- 750 iltres cooking oil of Zambian label (OKI packaged in Lusaka)
- 1x lighting torch
- 1x pair of shoes and 1 pair slippers (pata pata type)
- Assortment of clothing including shirts, T shirts, jerseys and trousers.
- 1x hand axe and one ripping knife.
- Some various tablets and water purifying liquid.
- The poachers were Zambians judging from the labels on their belongings and direction from which the spoor was coming.
- The poachers were just entering the park for a poaching expedition.
- The poachers were three in number and the direction of flight was towards the Zambezi River which was less than 5 kilometres from the contact scene.
- It seems the poachers had not shot anything as they had just entered the Park the previous night.
With the onset of the rains and the sprouting of vegetation, poachers take advantage of the environs which they use as cover for their illegal activities. Zimbabwe Parks and Wildlife Management Authority however warns would be poachers that illegal entry into any Parks for the purposes of poaching is suicidal and Parks will be pro active in order to remain on top of the situation. The Authority will continue to take poachers as they come.
The above list is the typical make up of a professional poaching team. They have crossed the border from Zambia into Zimbabwe. Hopping back across the border when they have completed their filthy task will leave them in the clear.
Amongst the group there is one "hunter" who is armed with the .375; a weapon designed for shooting big game such as elephant. The serial number has been removed because it has been bought legally in a gun shop in Zambia, along with the ammunition for it. It has been properly licensed for legal hunting or target shooting and then handed over to the poaching team. It will have been kept away from the poachers along with all other equipment so that they cannot be associated with any illegal activity in Zambia (don't shit on your own doorstep). This rifle is not primarily a weapon of war.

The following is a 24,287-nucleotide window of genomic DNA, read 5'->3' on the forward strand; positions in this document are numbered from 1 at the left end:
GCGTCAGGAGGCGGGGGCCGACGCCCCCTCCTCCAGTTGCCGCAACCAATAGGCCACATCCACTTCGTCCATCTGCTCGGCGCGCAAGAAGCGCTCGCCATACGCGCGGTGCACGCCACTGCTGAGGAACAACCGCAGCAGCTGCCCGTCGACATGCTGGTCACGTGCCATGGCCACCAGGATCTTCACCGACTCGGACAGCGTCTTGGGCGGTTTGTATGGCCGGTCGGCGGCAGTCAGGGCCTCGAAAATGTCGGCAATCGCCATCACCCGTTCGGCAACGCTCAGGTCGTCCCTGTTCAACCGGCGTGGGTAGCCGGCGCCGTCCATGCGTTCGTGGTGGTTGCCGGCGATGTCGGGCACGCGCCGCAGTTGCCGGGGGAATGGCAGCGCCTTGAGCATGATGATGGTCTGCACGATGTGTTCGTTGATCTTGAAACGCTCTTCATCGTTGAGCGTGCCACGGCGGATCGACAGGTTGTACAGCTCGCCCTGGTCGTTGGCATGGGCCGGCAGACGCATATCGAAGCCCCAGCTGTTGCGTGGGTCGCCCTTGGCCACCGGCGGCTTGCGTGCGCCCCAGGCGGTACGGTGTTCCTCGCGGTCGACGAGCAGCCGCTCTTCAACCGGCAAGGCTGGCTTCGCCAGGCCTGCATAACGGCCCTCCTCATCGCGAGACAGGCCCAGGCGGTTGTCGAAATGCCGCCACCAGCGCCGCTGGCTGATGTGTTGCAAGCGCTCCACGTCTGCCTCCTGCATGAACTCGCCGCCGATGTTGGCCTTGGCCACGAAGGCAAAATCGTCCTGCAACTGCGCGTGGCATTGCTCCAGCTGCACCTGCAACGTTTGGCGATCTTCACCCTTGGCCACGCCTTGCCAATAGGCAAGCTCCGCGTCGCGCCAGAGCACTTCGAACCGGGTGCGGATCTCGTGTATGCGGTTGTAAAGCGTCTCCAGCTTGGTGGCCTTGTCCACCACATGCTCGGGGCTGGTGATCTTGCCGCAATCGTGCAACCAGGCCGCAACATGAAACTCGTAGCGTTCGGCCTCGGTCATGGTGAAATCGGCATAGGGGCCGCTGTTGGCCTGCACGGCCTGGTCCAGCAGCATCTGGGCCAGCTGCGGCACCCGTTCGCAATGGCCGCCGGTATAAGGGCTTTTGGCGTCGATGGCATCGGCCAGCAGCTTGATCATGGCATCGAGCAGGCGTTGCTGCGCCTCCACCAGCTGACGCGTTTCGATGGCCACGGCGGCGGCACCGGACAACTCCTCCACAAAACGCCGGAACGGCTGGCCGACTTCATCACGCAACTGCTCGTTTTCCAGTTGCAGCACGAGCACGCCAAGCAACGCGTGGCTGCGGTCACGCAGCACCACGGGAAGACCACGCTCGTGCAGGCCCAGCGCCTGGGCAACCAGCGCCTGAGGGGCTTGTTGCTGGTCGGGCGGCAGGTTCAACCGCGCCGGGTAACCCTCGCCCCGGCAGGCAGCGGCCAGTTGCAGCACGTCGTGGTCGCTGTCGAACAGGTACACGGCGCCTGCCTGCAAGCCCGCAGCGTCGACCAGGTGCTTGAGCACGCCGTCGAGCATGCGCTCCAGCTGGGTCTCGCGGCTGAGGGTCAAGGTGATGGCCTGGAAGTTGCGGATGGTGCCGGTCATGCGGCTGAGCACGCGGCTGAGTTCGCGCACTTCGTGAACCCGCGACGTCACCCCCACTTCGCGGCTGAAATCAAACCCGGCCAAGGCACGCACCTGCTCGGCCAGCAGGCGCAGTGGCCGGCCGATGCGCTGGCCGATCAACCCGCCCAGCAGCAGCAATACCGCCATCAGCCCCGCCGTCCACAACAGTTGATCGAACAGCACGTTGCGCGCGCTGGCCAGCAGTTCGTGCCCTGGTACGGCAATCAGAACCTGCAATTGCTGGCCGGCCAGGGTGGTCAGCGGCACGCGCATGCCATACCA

There is also an AK47 assault rifle. This weapon would have been kept hidden in the bush somewhere most likely and would have come from one of the guerilla units fighting in any one of a number of wars during the last forty years or so.
The AK47 is not suitable for shooting elephants. It would only wound elephants and cause them to bleed to death slowly or die slowly from septicemia. This weapon is a weapon of war and meant for use against rangers. In 1989 the parliament of Zimbabwe passed the National Parks Indemnity Act because of the fact that these poaching teams were entering the country armed for war and using the weapons against rangers who in turn were not fully protected under the law if they returned fire. When the Act was passed it was condemned by many countries and organizations, including the WWF, who called it a shoot-to-kill policy.
Zimbabwe realized in 1989 that the people who were coming to kill elephants were former soldiers and criminals who meant business and responded appropriately. To this day Zimbabwe's successes against ivory and rhino horn poaching were almost unique in the world. Unfortunately the economic disaster in Zimbabwe has made it impossible to train, equip and support the rangers as before.
There is a lot of organizing involved in this horrible business. Someone has offered to fund the team. They will have been paid deposits. Someone else has added his knowledge of who to employ and how much to pay them. The food and equipment has been purchased. Meetings have been held to decide which area to target. On their return the money would have been paid, based on the weight of the ivory, all the components and evidence redisbursed and the ivory handed over to the organization or individual that funded the expedition.